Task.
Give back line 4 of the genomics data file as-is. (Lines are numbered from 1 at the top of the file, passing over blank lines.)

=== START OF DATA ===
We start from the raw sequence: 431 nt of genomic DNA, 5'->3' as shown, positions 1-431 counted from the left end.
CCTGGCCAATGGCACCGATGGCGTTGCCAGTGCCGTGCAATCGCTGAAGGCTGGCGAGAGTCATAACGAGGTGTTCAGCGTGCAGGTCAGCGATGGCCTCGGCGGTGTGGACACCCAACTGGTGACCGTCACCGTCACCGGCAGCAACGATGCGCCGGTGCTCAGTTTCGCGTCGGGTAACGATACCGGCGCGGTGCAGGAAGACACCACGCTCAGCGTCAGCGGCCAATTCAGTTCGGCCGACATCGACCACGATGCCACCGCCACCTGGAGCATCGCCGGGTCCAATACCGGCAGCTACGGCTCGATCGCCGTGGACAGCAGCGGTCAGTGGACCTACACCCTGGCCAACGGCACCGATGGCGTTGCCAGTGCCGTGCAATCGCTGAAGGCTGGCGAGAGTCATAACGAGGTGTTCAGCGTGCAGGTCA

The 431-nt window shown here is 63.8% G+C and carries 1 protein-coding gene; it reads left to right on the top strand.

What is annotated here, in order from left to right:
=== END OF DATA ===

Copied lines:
What is annotated here, in order from left to right: